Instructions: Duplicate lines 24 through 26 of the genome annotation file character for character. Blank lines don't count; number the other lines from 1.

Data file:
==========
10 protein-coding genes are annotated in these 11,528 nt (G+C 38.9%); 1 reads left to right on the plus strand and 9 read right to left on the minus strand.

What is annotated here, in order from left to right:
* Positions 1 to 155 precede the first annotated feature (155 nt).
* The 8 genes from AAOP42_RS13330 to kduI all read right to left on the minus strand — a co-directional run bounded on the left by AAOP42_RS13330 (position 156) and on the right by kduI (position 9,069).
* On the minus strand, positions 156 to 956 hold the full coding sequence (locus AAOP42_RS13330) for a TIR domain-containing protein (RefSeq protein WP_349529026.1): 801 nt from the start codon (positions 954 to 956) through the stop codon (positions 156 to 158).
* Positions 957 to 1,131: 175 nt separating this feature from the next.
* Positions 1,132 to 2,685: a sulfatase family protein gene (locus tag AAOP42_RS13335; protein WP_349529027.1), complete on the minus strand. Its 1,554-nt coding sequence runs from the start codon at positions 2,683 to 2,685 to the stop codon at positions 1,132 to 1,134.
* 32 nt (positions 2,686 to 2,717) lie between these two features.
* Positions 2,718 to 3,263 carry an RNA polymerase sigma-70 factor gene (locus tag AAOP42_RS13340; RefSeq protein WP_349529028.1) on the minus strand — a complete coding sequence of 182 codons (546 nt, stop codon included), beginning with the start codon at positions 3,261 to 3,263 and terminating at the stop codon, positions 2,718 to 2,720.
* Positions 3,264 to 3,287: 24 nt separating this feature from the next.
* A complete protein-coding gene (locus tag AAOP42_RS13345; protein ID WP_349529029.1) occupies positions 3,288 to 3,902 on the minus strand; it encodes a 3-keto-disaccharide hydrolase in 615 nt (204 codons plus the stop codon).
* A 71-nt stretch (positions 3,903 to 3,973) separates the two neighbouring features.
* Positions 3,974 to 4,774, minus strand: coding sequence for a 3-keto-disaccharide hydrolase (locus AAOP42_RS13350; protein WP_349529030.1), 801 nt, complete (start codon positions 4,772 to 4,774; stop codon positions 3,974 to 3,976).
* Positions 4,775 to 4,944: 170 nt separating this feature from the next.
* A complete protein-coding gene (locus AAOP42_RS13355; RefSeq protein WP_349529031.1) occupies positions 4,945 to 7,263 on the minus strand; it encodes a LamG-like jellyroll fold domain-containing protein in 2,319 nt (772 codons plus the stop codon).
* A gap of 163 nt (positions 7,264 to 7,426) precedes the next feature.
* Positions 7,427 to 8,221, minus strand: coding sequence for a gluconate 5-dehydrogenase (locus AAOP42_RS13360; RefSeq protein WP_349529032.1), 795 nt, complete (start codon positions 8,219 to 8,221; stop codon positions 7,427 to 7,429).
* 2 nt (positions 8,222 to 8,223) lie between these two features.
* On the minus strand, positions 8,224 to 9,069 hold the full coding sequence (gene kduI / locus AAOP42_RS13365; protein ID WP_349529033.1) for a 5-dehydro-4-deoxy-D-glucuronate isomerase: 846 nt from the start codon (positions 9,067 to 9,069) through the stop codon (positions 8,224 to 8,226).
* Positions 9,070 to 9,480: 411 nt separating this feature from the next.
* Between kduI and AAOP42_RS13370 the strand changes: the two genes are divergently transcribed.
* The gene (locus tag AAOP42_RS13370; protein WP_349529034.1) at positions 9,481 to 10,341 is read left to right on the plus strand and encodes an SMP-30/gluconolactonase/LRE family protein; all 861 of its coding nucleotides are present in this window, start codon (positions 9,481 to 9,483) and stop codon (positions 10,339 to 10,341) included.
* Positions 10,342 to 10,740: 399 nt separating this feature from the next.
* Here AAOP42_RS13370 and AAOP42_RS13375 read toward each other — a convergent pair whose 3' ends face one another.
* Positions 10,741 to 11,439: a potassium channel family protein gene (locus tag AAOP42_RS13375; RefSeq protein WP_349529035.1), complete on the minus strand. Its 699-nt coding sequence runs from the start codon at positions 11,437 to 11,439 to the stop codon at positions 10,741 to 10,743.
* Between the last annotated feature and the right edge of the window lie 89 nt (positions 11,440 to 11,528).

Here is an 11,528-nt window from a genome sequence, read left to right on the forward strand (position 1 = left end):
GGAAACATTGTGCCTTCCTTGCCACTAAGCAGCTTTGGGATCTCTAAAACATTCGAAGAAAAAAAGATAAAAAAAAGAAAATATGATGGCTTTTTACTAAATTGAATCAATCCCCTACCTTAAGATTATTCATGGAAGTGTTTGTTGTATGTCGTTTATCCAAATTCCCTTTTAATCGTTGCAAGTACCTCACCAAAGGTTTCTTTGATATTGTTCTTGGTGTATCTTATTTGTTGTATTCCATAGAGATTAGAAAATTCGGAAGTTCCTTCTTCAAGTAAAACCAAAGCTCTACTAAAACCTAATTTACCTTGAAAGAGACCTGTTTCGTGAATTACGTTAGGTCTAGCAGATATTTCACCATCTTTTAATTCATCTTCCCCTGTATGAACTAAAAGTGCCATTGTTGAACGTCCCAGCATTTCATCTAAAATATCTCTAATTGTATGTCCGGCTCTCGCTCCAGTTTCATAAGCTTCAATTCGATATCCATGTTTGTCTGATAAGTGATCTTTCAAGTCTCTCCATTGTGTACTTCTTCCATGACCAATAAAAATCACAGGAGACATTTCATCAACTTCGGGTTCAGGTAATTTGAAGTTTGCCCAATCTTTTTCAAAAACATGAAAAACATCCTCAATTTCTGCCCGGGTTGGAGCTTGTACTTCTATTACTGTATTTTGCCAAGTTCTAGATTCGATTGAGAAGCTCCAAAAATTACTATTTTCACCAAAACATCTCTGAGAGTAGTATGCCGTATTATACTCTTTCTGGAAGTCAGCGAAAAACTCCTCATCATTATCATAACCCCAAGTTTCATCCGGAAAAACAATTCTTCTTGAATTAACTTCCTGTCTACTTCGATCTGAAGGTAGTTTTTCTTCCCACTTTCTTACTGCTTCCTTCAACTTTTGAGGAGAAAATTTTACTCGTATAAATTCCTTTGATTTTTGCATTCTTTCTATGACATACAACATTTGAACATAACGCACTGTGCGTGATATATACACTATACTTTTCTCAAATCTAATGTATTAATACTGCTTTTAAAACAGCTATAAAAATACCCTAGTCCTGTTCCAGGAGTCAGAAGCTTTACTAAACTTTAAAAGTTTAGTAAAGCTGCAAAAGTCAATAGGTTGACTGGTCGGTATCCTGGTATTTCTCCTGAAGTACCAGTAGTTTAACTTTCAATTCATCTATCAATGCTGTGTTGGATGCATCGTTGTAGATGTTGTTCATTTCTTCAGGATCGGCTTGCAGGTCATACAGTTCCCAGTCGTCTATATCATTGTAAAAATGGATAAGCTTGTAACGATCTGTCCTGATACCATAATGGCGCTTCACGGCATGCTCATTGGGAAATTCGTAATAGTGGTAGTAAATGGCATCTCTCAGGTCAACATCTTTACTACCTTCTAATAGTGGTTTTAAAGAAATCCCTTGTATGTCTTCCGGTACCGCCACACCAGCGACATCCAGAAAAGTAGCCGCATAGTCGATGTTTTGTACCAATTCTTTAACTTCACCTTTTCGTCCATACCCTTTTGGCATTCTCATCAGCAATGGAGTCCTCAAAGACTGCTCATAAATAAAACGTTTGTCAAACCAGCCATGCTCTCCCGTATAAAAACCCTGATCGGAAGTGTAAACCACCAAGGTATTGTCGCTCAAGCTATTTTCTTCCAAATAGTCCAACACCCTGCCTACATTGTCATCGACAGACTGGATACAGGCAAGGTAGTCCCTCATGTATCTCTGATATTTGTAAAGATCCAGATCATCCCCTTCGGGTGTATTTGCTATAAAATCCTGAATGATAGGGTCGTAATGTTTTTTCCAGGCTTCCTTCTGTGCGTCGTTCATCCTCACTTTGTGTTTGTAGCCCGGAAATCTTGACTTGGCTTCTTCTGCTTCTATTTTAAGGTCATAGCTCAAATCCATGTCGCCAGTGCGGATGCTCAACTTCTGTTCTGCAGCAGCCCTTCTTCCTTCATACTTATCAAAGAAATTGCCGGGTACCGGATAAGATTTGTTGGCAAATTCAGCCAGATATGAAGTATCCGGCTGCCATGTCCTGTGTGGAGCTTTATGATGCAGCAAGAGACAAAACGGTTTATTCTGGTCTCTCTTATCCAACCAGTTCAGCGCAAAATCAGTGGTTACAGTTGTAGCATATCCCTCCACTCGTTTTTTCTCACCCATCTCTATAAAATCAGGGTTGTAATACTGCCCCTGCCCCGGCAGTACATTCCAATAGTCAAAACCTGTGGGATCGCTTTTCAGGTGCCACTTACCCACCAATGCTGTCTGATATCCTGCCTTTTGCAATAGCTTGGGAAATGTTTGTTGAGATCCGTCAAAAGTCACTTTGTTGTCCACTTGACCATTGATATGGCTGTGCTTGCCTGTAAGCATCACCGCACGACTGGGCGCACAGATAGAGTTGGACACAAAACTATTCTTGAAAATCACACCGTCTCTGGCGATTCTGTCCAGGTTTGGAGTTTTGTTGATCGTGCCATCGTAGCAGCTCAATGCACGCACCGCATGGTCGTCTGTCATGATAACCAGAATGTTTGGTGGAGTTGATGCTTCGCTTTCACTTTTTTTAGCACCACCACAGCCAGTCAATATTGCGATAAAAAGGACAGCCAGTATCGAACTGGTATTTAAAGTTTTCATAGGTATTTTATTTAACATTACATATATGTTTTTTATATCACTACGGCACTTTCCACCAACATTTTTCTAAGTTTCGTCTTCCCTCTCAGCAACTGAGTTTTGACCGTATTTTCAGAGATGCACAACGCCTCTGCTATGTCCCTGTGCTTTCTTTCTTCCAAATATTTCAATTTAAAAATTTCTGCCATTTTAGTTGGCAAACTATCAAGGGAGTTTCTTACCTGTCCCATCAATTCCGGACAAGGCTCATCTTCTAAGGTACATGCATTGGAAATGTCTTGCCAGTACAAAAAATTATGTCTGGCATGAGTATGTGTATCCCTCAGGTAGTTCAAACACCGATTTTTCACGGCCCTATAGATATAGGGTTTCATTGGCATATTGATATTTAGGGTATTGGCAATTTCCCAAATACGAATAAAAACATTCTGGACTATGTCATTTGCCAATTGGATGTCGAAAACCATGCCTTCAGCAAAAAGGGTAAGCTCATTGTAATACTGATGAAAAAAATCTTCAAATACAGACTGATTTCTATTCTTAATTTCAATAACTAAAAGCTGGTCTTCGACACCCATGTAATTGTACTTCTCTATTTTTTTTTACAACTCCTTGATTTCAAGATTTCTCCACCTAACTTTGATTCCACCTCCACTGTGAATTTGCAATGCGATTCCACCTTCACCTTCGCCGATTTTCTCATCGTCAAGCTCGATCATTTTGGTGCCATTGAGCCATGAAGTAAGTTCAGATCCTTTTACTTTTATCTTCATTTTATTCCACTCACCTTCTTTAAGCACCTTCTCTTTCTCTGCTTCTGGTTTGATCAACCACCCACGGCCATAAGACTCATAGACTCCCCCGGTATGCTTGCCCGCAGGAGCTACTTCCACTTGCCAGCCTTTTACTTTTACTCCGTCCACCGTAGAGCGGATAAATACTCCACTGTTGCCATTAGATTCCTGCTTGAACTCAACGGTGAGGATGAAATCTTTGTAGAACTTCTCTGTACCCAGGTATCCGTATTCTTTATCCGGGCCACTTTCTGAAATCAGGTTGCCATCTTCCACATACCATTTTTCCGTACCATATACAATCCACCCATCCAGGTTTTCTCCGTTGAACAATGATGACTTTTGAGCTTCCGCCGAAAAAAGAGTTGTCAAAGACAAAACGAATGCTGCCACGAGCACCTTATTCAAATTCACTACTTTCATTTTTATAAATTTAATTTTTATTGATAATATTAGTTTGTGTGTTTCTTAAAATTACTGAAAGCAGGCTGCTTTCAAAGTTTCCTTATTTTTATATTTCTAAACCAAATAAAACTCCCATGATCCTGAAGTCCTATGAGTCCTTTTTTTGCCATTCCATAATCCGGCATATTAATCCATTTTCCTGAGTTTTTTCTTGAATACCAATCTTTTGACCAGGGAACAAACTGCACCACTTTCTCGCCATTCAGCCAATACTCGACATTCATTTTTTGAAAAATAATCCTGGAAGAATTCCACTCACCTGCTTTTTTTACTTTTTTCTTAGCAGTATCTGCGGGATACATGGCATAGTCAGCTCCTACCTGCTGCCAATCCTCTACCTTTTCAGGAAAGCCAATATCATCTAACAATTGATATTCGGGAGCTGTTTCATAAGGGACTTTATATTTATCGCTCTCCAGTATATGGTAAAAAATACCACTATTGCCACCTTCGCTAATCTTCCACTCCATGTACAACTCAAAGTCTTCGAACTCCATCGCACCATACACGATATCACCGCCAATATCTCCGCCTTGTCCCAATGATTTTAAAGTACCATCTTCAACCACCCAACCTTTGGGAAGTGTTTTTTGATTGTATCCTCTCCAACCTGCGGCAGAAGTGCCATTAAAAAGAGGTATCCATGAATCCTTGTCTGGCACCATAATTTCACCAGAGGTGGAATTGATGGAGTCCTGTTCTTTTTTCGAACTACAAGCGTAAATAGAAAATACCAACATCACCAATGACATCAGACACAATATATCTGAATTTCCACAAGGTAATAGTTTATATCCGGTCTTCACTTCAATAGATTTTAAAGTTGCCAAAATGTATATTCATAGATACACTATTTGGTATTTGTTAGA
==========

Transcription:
* Here AAOP42_RS13370 and AAOP42_RS13375 read toward each other — a convergent pair whose 3' ends face one another.
* Positions 10,741 to 11,439: a potassium channel family protein gene (locus tag AAOP42_RS13375; RefSeq protein WP_349529035.1), complete on the minus strand. Its 699-nt coding sequence runs from the start codon at positions 11,437 to 11,439 to the stop codon at positions 10,741 to 10,743.
* Between the last annotated feature and the right edge of the window lie 89 nt (positions 11,440 to 11,528).